I’m sure that you’re familiar with iced tea, but did you know that you can brew tea using ice only?
Ice brewing, or ice steeping, is called kooridashi (氷出し) in Japanese.
I searched on online Japanese pages but it looks like there’s no specific guidelines (in regards to tea/ice ratio) for ice brewing.
This is the first time that I try it. I’ll be ice brewing gyokuro, but you can ice brew sencha as well.
The science behind ice brewing
Why brew with ice at all, and what’s the difference?
Tea leaves will steep in water no matter the temperature. If you use very cold water, you’ll still be able to brew, it just takes longer than if you used hot water.
However, the different compounds in tea are extracted at different rates depending on the temperature:
- Caffeine is highly soluble in hot water, but not so in cold water. Caffeine adds bitterness to tea, especially when combined with a high amount of catechins.
- Catechins are mainly responsible for astringency and also some bitterness (depending on the type of catechin) and they are also very soluble in hot water.
- Amino acids in tea (especially L-theanine) are moderately soluble in cold water, and they add sweetness and umami.
The reason gyokuro is normally brewed at low temperatures, is to suppress the extraction of caffeine and catechins while maximizing L-theanine content during the 2 ~ 3 minutes of steeping time.
When ice brewing gyokuro, the leaves will begin to steep as it melts, so after a relatively long time (depending on the ambient temperature) you’ll have a tea low in astringency and bitterness but with some sweetness and a brothy taste.
Why not brew bancha and houjicha in this way too? Because these teas don’t have a significant l-theanine content in the first place 🙂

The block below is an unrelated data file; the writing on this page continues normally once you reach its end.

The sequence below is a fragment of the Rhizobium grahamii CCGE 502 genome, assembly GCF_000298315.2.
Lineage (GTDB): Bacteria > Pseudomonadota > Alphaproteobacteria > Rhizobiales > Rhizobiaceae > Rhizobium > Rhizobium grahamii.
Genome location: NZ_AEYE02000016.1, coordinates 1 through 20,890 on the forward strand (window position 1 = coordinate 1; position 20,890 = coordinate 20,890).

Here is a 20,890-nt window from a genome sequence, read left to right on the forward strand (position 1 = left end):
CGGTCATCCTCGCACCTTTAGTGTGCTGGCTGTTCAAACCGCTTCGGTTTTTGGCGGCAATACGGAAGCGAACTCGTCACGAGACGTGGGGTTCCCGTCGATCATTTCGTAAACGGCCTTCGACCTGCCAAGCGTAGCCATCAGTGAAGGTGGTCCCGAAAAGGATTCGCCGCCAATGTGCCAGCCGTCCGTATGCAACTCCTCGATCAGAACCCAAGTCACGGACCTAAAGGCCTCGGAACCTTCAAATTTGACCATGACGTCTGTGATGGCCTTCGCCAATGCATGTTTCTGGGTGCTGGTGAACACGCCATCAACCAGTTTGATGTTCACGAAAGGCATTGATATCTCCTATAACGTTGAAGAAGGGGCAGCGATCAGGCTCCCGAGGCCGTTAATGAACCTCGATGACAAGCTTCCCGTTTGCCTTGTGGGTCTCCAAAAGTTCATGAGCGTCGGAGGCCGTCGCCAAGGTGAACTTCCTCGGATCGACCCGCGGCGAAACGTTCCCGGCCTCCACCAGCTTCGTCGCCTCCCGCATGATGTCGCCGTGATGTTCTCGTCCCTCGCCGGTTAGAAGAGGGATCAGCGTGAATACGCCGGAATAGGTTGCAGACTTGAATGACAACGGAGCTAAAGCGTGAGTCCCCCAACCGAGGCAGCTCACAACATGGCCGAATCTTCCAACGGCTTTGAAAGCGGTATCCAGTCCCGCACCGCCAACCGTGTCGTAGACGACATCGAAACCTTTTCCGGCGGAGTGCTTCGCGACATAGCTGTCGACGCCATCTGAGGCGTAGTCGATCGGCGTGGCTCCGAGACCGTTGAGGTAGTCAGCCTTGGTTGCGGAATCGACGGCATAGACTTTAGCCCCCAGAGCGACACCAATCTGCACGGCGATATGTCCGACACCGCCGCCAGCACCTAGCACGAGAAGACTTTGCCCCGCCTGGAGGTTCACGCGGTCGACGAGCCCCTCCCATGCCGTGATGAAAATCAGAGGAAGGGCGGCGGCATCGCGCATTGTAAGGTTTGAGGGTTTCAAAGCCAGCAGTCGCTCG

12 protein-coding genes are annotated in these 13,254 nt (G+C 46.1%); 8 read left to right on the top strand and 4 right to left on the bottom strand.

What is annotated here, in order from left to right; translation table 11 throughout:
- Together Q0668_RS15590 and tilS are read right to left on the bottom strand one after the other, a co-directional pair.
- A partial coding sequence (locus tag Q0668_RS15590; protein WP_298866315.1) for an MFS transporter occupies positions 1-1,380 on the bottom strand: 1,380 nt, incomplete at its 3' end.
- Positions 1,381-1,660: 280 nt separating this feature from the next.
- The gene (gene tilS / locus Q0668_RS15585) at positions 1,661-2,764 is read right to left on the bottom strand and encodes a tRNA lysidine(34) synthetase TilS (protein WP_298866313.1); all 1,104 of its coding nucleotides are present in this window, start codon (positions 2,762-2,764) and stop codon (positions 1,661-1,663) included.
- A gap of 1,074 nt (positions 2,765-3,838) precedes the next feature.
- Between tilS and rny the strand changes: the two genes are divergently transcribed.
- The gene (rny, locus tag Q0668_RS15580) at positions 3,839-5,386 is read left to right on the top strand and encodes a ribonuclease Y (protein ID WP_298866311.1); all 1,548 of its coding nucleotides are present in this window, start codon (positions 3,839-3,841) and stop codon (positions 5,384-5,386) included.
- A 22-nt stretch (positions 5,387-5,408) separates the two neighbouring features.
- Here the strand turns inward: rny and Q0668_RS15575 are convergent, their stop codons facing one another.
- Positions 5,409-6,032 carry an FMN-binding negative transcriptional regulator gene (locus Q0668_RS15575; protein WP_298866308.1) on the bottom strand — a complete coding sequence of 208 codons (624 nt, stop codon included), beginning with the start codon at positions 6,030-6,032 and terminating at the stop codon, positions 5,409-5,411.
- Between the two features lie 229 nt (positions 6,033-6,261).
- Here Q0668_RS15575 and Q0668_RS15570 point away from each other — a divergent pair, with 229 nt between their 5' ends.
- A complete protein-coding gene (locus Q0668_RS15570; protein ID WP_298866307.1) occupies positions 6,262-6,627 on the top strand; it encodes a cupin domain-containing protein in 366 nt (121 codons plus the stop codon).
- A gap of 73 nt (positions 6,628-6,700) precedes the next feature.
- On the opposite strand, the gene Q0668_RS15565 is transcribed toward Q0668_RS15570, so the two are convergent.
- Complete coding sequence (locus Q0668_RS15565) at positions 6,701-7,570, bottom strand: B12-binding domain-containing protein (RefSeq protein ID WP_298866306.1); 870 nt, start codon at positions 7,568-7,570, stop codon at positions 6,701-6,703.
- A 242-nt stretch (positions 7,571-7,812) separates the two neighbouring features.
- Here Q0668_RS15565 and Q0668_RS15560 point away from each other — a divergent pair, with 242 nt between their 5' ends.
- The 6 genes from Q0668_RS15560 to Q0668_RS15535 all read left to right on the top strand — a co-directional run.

Let’s start ice brewing!
I’ll be ice brewing one cup of gyokuro for myself, so I’ll use the appropriate amount of tea: 4 grams (1 teaspoon). You can add more or less if you want, remember that this isn’t really an exact process.
I placed the tea inside my kyusu, and then added a fair amount of ice. Bear in mind that my kyusu is very small, it’s for personal use, not for serving to more people.
The amount of ice itself won’t make a big amount of water when it melts, because water expands as it freezes. Again, there isn’t really an exact number for the quantity of ice, see what works best for you.
Using good quality water for your ice is best. If it’s coming from the freezer, rinse it with water before using it. That way you’ll wash any additional taste and smell that it may have caught there.
There’s no need to put the kyusu’s lid. Actually, you don’t even need a kyusu at all, it can even be done in a glass. I’m just doing it that way to give me an idea of the amount of ice required.
Next comes the time for patience. It took about 3 hours for the ice to melt!
Once it’s done, serve and enjoy!
About the taste
I found the tea to have very little aroma (perhaps because it was so cold?) but the taste was good, similar to when it’s normally brewed. The color seems the same too.
The astringency and bitterness where toned down as expected, but I found a greater vegetable taste. I was hoping for a little more thickness and sweetness. Perhaps I used too little ice?
Although it takes a long time, it’s a fun way to brew every now and then, especially for a hot day.
May 23, 2013
You have me very interested and I will do this myself. You really grabbed my attention when you discussed the science behind the different ways of making tea. Great post and thank you for sharing. 🙂